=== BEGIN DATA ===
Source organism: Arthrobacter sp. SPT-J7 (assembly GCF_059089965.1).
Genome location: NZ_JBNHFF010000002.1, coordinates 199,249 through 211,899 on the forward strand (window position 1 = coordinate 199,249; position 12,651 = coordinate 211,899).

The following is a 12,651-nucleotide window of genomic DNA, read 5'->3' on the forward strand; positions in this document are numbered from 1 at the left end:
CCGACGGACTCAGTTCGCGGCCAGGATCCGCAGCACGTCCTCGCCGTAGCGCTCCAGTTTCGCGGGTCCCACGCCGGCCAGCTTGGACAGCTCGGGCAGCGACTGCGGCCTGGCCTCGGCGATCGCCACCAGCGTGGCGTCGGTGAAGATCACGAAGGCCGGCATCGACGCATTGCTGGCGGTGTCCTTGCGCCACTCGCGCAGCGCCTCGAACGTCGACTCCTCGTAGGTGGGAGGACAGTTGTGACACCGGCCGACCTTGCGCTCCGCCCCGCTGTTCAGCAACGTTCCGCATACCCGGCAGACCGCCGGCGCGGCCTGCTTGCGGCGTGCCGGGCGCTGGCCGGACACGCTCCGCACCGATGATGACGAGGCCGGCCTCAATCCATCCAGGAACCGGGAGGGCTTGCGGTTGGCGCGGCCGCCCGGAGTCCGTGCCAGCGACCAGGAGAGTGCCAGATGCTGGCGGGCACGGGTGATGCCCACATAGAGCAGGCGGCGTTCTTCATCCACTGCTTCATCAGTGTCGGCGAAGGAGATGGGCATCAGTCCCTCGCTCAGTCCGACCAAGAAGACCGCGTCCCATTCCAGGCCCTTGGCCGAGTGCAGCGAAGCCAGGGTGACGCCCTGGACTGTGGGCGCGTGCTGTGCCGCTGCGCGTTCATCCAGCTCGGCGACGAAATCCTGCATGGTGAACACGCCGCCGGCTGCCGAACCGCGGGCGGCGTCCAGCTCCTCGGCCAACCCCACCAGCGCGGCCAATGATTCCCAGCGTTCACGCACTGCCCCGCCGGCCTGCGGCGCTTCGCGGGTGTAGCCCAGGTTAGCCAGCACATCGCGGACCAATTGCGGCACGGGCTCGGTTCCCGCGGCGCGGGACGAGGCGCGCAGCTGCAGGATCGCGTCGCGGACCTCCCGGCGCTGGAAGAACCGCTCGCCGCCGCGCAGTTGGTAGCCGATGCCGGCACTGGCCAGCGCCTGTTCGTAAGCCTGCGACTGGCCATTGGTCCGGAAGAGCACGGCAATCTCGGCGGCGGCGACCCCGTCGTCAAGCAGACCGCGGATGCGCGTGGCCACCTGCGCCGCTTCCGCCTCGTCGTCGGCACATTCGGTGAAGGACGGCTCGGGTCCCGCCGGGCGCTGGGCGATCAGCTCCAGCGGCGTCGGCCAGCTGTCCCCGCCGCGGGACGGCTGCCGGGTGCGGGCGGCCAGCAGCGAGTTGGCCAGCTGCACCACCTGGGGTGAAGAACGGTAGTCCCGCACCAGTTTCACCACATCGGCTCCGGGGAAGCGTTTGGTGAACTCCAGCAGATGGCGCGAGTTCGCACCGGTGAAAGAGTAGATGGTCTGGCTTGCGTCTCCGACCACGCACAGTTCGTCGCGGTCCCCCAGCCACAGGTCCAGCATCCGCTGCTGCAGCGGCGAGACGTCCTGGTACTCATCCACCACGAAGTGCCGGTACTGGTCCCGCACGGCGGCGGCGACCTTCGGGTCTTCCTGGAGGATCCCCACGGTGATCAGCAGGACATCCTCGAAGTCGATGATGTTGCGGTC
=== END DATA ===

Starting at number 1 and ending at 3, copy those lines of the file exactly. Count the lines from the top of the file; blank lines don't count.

Source organism: Arthrobacter sp. SPT-J7 (assembly GCF_059089965.1).
Genome location: NZ_JBNHFF010000002.1, coordinates 199,249 through 211,899 on the forward strand (window position 1 = coordinate 199,249; position 12,651 = coordinate 211,899).

The following is a 12,651-nucleotide window of genomic DNA, read 5'->3' on the forward strand; positions in this document are numbered from 1 at the left end: